The contrasts are striking between Israel''s month of demonstrations in behalf of social justice, and what is happening in other countries of the Middle East and Britain.


Britain looks pretty much like urban America in the 1960s. A lumpen proletariat, with nothing to lose, is rampaging in vandalism and pillaging their own neighborhoods. As in the US, a single trigger--in this case the death of a young man shot by police, with or without good reason--unleashed a mass of energy pent up by generations of unemployment, poverty, and feelings of hopelessness. Different from the American experience, these British riots appear to be less racially or ethnically based than class based. Whites are participating along with people having backgrounds in South Asia, Africa, and the Caribbean. So far the authorities are responding with something akin to understatement. They are using staves and shields, debating the use of plastic bullets (usually non-lethal) , but so far not armed with deadly weapons, and not calling in the army.


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Syria and Libya are the Arab uprisings currently in the headlines, with Tunisia, Egypt, Bahrain, and Yemen at various degrees of old news although not yet arrived at new realities. Why a NATO intervention in Libya and not Syria, with both atrocious in the killing of civilians? The greater importance of oil in Libya, or simply that Libya was the first up. NATO governments are wary of involvement in yet another war against Muslims, at least not before they learn how to bring Libya to a desirable closure.


Opps. It''s not about Islam.


Switch to Israel.


Two to three hundred thousand participants in demonstrations as peaceful as the gathering of many fewer of the same people in our living room. No reports of injury, and a government gearing up to respond with changes in taxation, regulations, and/or public services.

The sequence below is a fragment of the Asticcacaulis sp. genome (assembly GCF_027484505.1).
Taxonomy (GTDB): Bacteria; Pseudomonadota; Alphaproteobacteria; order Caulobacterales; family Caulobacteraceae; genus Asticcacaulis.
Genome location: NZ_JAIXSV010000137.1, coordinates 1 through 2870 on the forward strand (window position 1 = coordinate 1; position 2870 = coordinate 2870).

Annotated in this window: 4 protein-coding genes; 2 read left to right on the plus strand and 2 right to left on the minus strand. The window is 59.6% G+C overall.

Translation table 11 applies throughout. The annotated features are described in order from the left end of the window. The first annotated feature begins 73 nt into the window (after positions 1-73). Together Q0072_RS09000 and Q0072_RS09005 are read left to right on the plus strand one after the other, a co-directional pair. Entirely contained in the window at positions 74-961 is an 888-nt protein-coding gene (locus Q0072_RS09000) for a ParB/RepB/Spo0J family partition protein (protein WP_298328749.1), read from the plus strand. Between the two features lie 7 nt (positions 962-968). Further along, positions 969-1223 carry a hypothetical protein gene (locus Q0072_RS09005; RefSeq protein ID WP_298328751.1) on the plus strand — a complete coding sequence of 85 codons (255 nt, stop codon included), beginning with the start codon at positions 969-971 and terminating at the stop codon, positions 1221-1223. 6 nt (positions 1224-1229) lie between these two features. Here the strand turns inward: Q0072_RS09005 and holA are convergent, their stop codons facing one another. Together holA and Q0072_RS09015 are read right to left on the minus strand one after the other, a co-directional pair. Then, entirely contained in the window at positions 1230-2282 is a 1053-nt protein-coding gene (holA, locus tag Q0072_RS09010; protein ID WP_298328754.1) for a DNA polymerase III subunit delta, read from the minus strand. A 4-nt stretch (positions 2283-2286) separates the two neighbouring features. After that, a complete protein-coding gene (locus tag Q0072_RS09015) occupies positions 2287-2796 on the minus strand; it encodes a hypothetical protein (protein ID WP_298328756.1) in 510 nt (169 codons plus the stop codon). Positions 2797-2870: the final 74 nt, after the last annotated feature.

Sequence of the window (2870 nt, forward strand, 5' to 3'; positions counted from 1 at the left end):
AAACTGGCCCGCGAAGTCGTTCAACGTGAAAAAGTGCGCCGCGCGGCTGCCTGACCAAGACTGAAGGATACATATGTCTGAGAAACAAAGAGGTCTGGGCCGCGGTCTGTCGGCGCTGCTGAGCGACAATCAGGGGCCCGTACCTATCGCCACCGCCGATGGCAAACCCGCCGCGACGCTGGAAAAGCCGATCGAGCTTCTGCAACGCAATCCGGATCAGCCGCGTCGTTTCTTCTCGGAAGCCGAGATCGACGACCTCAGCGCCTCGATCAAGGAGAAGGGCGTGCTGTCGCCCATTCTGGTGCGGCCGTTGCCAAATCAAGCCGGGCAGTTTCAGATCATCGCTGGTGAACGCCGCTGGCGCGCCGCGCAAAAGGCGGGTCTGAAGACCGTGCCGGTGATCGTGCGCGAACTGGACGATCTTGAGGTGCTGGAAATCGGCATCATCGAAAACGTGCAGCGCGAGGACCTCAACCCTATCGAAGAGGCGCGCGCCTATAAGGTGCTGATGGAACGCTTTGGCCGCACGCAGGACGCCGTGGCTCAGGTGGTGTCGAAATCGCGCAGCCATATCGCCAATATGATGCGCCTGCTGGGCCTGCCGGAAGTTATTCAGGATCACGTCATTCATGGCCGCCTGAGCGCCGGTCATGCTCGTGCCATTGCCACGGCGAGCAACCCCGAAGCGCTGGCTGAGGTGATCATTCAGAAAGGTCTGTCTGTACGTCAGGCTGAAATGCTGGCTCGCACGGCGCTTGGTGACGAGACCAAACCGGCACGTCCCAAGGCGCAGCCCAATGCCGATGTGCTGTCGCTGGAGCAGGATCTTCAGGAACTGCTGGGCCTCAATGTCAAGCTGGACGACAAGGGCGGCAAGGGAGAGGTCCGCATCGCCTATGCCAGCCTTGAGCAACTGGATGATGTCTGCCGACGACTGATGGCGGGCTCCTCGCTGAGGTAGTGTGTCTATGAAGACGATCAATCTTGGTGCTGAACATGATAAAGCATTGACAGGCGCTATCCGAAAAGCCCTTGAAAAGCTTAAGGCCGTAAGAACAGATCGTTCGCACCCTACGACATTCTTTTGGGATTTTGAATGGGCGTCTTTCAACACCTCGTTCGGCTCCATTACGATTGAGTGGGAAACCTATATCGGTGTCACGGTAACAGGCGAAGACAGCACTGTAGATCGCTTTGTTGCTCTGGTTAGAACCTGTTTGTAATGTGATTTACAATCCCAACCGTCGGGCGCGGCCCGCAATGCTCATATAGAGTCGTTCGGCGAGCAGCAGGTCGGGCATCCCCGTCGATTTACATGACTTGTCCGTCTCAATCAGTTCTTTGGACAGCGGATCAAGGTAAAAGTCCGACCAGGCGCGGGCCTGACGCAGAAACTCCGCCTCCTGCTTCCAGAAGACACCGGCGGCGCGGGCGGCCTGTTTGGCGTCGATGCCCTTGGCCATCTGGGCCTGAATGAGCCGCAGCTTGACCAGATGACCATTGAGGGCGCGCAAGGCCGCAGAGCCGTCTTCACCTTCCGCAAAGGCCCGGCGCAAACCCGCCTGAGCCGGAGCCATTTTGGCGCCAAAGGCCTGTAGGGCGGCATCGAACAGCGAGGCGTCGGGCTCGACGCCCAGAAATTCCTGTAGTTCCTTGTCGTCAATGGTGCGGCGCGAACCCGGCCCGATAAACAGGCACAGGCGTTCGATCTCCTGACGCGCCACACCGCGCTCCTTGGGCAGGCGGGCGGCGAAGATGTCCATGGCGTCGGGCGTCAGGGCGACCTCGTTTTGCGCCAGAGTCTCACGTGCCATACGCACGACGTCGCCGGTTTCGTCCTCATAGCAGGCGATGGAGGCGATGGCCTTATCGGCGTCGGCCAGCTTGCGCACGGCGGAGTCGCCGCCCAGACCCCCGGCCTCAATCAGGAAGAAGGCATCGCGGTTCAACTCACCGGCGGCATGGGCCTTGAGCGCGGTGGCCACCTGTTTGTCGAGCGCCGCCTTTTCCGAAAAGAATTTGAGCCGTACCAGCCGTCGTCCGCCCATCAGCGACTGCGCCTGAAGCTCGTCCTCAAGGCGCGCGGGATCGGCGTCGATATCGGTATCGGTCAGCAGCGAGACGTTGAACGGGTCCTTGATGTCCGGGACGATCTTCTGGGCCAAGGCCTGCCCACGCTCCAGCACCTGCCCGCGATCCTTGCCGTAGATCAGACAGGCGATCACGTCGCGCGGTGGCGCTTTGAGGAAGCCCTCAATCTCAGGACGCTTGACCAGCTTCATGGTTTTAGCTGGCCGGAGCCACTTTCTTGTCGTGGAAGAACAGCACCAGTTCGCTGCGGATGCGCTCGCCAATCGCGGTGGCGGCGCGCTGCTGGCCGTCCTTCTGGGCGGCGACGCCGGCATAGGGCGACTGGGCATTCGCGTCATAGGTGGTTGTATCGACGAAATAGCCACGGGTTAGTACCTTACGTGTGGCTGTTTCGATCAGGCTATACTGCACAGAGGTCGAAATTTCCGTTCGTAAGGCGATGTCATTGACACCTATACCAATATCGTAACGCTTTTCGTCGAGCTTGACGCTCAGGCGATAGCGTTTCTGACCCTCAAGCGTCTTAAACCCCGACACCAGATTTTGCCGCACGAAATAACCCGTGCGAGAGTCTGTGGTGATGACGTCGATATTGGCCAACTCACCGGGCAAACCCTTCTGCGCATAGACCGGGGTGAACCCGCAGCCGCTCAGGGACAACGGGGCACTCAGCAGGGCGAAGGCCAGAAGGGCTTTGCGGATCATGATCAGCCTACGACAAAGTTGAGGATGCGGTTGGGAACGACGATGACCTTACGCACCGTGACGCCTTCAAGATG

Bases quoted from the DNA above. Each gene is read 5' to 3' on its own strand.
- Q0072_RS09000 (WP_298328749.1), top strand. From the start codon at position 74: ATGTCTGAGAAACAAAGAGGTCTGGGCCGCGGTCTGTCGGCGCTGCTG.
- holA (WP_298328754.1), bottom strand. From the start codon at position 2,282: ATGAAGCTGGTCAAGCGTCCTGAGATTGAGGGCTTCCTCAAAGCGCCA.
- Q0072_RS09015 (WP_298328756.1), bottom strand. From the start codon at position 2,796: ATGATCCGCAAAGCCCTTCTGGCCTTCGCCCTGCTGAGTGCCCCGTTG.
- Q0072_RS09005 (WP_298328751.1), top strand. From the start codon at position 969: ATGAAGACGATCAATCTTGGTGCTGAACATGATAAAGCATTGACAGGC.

Our impressions of an upper-middle class crowd seen on television have been confirmed by a company claiming to assess socio-economic traits on the basis of scanning the use of cell phones during the demonstration, and assessing the home addresses of those using the phones. More than half the crowd was in the three upper deciles of family income, and only 15 percent in the lower four deciles. While all ages were visible, the vast majority were in their 20s and 30s.


In other words, recent graduates of universities and colleges, better behaved than boozed up American counterparts on a football weekend. Television coverage showed the crowd shuffling for an hour or so from a point of assembly toward a main square. The numbers made it impossible to walk normally. People talked while they moved, some carrying signs expressing their wants. Three of the country''s most notable singers entertained between the speeches. The musical styles of Shlomo Artzi, Yehudit Ravitz, and Rita are closer to American folk music of the 1970s than the raucous stuff that appeals to younger and less well educated Israelis. Absent was a rock star known for avoiding military service. This was a crowd that wanted change, but identified with national norms.